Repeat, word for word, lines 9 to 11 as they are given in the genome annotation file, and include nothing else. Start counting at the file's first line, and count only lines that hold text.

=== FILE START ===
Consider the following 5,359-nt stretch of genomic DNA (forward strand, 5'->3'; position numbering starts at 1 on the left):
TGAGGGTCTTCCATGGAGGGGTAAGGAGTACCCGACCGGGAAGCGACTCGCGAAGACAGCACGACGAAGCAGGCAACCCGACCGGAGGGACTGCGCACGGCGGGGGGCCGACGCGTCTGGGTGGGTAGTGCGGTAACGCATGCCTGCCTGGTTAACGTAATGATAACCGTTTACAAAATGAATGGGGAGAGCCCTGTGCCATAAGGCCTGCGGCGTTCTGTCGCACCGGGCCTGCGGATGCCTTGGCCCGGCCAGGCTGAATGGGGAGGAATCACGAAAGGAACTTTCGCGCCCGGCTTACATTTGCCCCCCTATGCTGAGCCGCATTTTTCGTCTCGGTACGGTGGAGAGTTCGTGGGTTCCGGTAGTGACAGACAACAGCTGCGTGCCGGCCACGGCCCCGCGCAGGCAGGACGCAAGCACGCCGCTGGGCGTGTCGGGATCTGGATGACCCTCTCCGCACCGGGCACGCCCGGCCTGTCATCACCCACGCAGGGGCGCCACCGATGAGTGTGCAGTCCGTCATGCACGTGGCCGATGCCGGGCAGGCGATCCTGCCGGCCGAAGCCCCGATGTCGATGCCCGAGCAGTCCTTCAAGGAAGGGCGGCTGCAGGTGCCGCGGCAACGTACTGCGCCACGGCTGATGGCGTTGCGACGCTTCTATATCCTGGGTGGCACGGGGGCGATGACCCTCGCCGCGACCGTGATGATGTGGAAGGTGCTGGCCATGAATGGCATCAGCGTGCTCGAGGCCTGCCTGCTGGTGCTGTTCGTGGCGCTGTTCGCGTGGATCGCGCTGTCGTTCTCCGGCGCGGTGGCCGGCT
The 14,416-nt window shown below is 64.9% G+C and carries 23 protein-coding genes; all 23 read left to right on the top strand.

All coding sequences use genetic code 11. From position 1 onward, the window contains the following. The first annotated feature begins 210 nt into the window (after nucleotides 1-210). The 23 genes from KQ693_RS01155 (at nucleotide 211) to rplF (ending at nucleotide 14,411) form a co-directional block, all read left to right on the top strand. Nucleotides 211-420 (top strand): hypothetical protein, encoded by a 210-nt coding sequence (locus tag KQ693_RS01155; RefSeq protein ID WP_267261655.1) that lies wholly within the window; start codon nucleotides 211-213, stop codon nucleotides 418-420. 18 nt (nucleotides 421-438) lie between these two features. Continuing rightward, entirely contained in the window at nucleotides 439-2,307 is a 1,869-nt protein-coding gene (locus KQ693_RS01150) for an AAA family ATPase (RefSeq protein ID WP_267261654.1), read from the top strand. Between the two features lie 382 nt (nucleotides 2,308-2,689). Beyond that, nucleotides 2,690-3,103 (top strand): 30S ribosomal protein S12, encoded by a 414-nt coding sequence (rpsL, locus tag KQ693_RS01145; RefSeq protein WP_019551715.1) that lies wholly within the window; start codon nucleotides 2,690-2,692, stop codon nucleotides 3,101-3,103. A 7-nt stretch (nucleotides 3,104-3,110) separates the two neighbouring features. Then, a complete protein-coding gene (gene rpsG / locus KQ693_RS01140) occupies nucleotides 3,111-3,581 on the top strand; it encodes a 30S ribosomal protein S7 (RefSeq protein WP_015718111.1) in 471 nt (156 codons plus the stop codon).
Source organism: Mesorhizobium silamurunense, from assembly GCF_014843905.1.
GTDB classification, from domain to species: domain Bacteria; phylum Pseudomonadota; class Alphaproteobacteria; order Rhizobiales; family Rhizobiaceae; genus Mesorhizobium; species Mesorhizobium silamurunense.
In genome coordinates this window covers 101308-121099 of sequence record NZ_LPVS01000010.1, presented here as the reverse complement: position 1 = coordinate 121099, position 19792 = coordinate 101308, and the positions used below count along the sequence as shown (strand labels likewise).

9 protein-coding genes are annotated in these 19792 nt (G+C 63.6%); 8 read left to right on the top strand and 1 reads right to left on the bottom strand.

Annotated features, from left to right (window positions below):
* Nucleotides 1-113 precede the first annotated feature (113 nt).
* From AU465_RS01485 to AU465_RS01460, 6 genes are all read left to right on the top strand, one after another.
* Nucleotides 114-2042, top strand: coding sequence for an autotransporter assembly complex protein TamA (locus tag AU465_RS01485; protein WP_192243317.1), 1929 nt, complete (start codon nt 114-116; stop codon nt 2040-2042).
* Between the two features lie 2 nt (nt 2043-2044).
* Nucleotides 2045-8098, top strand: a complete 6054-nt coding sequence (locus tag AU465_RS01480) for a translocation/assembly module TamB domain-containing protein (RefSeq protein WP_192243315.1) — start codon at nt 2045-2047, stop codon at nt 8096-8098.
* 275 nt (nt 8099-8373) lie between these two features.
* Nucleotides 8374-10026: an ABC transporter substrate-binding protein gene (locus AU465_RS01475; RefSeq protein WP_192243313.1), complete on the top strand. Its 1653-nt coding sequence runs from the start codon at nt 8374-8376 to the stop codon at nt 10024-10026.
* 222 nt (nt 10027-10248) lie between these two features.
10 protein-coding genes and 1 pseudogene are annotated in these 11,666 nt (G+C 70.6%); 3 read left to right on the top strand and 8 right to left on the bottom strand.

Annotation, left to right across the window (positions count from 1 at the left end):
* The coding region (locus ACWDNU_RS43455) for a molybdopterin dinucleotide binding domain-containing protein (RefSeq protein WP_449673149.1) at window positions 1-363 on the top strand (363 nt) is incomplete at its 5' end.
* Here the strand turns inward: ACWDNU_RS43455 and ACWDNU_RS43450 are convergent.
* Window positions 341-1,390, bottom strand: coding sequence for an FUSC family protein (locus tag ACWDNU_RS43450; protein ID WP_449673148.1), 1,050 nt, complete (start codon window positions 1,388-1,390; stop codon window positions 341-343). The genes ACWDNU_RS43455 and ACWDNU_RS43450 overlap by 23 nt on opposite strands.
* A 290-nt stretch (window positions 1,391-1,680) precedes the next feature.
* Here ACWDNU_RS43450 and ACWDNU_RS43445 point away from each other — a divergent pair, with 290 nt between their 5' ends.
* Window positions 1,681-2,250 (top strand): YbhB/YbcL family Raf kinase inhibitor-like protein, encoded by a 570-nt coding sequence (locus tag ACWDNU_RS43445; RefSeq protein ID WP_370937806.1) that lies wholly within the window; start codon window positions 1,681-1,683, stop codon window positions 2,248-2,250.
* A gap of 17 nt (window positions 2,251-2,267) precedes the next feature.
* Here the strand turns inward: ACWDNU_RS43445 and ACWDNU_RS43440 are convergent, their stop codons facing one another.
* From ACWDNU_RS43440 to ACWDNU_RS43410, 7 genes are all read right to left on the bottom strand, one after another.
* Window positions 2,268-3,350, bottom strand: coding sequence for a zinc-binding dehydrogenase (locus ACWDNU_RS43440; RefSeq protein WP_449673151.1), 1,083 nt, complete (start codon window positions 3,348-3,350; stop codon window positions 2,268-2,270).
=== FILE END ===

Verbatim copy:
Annotated features, from left to right (window positions below):
* Nucleotides 1-113 precede the first annotated feature (113 nt).
* From AU465_RS01485 to AU465_RS01460, 6 genes are all read left to right on the top strand, one after another.